as supporting in-service teachers and educators, Narragunnawali recognises the
importance of supporting reconciliation in the pre-service
The Australian Council of Deans of Education, particularly through the Australian Indigenous Lecturers in Teacher Education Association, has developed the 3Rs platform precisely in appreciation of the value of equipping teaching staff with key understandings around the concept of reconciliation, and the continuing significance of Aboriginal and Torres Strait Islander peoples and perspectives, even before they enter their future classrooms, schools and wider educational communities.
To build on this work, below are some suggestions for how Initial Teacher Education (ITE) staff and students may consider engaging with Narragunnawali, and with reconciliation in education more widely.
Host a link to the Narragunnawali platform on your WebsiteHost the Narragunnawali logo and Narragunnawali platform URL (www.narragunnawali.org.au) on your website or open-source learning management system (Moodle, iLearn, or equivalent). Include the following descriptive text:
Reconciliation Australia’s Narragunnawali: Reconciliation in Schools and Early Learning program and online platform is designed to support all schools and early learning services in Australia to develop environments that foster a higher level of knowledge and pride in Aboriginal and Torres Strait Islander histories, cultures and contributions.
Please contact us to inform us of your decision to host a link to the Narragunnawali platform on your website or open-source learning management system, and to request a high resolution version of the logo. to inform us of your decision to host a link to the Narragunnawali platform on your website or open-source learning management system, and to request a high resolution version of the logo.
Join us for a Narragunnawali Webinar/Workshop
The Narragunnawali team runs a regular Webinar series which ITE staff and students are welcome to freely register for by visiting: https://www.narragunnawali.org.au/about/webinars
Contact us to enquire about the prospect of arranging a private/tailored Webinar or, where feasible, an in-person workshop/guest lecture from a representative of the Narragunnawali team.
Engage with some Suggested Readings and Resources
Reconciliation Australia has published a range of material that ITE staff and students may wish to engage with while teaching, learning and critically reflecting on the context and concept of reconciliation in education, just a couple of which include:
• Reconciliation Australia (2016) 2016 Australian Reconciliation Barometer (See, in particular, the summarised Reconciliation Insights: Education)
• Reconciliation Australia (2016) The State of Reconciliation in Australia (Summary and Full versions)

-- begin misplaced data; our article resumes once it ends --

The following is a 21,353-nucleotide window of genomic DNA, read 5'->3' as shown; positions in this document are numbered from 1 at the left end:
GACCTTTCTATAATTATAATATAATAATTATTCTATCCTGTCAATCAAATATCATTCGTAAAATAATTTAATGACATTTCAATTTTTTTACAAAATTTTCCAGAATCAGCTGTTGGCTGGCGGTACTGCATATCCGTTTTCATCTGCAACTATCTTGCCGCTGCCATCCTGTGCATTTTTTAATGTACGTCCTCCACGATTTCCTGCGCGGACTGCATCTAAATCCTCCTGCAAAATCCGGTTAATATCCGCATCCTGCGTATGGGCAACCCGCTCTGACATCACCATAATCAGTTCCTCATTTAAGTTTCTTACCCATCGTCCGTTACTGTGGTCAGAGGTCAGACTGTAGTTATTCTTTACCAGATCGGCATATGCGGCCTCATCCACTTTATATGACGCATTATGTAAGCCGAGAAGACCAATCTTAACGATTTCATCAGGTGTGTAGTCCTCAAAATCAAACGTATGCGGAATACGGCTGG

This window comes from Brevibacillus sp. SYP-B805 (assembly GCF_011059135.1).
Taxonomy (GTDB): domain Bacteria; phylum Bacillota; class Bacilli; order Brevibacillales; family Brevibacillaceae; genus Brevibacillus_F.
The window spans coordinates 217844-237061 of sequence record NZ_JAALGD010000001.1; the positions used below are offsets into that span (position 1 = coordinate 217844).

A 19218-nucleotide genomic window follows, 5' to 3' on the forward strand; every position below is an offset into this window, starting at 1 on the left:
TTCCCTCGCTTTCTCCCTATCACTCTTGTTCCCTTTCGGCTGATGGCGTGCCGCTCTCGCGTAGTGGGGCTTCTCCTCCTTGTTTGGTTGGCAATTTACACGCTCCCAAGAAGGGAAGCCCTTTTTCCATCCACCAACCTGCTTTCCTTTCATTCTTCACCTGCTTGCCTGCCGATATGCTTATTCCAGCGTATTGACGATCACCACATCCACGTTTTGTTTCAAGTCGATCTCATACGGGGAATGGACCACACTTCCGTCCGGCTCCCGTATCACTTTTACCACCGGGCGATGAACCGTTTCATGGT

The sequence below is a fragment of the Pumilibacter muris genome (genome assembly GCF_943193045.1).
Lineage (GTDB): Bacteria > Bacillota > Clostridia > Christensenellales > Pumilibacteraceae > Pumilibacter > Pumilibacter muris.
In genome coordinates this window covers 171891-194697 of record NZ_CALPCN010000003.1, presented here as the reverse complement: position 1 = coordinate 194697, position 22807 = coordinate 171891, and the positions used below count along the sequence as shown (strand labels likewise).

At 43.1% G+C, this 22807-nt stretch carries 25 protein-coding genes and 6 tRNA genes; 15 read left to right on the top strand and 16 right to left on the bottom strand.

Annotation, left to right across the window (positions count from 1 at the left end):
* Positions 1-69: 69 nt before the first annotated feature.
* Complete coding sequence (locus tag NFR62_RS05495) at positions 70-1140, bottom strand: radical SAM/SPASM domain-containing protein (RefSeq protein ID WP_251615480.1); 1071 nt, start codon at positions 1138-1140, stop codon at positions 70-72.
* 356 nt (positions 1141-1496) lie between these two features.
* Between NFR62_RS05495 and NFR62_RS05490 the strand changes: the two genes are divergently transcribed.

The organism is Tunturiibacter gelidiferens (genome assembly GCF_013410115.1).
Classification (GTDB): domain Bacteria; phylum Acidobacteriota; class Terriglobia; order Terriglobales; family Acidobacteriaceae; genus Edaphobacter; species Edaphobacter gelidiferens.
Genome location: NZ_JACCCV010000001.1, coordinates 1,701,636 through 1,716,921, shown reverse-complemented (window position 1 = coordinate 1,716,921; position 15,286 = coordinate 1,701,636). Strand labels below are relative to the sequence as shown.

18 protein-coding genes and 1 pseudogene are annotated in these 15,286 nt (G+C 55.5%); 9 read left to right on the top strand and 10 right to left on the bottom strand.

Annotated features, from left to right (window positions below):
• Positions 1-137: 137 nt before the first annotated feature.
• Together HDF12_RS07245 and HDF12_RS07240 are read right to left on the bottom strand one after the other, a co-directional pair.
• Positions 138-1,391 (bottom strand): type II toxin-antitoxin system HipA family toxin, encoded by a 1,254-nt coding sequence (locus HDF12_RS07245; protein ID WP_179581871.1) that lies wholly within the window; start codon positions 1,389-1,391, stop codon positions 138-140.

For other Reconciliation Australia resources and reference materials of relevance, consider visiting:
Subject Resource Guides
Alongside the range of wider professional learning and curriculum resources, you can also find a suite of Subject/Learning Area-specific resource guides on the Narragunnawali platform:
- ScienceConsider also engaging with surrounding academic literature which, although not necessarily prescriptively or universally, may have important relationships to reconciliation-in-education. Examples may include, but are certainly not limited to, literature around critical-reflective practice; place-based pedagogies; whiteness and critical race theory; high expectations relationships; ‘Indigenising’ and decolonising curricula; rights-based and social justice approaches to education; ethics in Aboriginal and Torres Strait Islander research, learning and teaching; resilience theories and threshold concepts.
Request a Resource, Assessment Task, or Lecture/Tutorial Plan Review
The Narragunnawali platform hosts a range of self-led and self-paced professional learning resources to support teaching staff to critically evaluate, and strengthen, their teaching materials and approaches in alignment with reconciliatory thinking, language and action.
Just a couple of examples include:
- Cultural Safety and Respect in the Classroom
- Evaluating Resources
- Bringing Aboriginal and Torres Strait Islander Perspectives into the Classroom: No Excuses
- Tackling Tokenism
As part of their learning and assessment, ITE students may also benefit from critical-reflective exercises around the information and resources contained under the Actions pages on the Narragunnawali platform. Each of these pages provides structured and practical guidance around a suggested reconciliation initiative – as part of a wider, whole-scale Reconciliation Action Plan framework – for the in-service context. Similarly, students could critically consider examples of excellent commitment to reconciliation in education as showcased through the Narragunnawali Awards program.
The Narragunnawali team also welcomes opportunities to review external resources, so please do not hesitate to contact us about the prospect of having us review your resource, and identify potential avenues for strengthening its capacity to support reconciliation in its use in the lecture theatre, tutorial or ITE assessment task context.
Spread Some Key Messages
The ITE teaching/learning context is a powerful one for spreading key messages about the history and continued significance of reconciliation in education. ITE staff may wish to carry out an audit of where and how these messages are currently embedded in their ITE program, and to identify opportunities for strengthening their incorporation into ITE lecture and tutorial sessions into the future.